This is an update of by blog message on 14 April 2016, “Nenana Ice Breakup, Alaska”.
This year, the 100th year since records commenced in 1917, the breakup occurred on Saturday 23 April at 3:39 pm AKST (Alaska Standard Time).
Here are two videos of the 2016 breakup:
Here are my updated plots including the 2016 event:
The past three years have had breakups on 25, 24 and 23 April respectively (one day earlier each year – surely this proves that climate change is real!!!). However, while being at the lower (early) side of the sample (probably reflecting the mild winters and spring in the past few years), this year was definitely not record-breaking. In 1940 and 1988 the breakup occurred on 20 April, while in 1964 and 2013 the breakup occurred very late on 20 May. Or maybe it is just the weather!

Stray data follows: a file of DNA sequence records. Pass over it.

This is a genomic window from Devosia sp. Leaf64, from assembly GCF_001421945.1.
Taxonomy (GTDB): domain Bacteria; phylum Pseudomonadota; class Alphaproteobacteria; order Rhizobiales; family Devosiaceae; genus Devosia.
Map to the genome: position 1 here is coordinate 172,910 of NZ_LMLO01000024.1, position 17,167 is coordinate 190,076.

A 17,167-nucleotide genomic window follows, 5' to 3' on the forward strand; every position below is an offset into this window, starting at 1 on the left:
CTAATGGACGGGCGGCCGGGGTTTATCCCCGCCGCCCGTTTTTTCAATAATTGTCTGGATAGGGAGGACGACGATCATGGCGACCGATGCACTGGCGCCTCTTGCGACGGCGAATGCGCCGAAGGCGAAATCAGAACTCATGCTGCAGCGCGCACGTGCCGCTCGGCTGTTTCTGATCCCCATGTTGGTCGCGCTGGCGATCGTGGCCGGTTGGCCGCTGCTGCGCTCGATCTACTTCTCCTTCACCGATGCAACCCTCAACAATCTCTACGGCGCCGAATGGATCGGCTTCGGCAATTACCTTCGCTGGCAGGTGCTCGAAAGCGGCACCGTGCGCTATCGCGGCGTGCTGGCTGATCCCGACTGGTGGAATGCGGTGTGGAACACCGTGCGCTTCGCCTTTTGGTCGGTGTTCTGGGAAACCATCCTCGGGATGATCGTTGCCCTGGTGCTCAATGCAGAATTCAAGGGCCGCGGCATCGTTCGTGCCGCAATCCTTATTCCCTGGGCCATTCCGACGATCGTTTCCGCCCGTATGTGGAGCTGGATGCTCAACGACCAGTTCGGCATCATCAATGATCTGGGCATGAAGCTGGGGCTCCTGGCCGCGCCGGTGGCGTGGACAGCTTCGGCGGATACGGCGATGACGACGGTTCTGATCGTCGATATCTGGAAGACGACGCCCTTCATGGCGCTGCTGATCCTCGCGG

It is amazing how the landscape changes in one day:
On 23 April, half an hour before the breakup.
And on the next afternoon it is all gone.
Please let me know if you have any comments. Does anybody (like a local) know what the mechanism of the 2016 breakup was? For example, was there rain in the catchment? Or just spring weather?
This article was written by Brian Gunter Narooma, NSW. In his previous life Brian was an engineering hydrologist involved over many years in the analysis of rainfall and river flow of data for the planning of major water resources projects in Australia, Asia and Africa. In recent years he has been one of the Marine Rescue NSW (previously Royal Volunteer Coastal Patrol) volunteer weather observers who operate the Narooma station for the Bureau of Meteorology.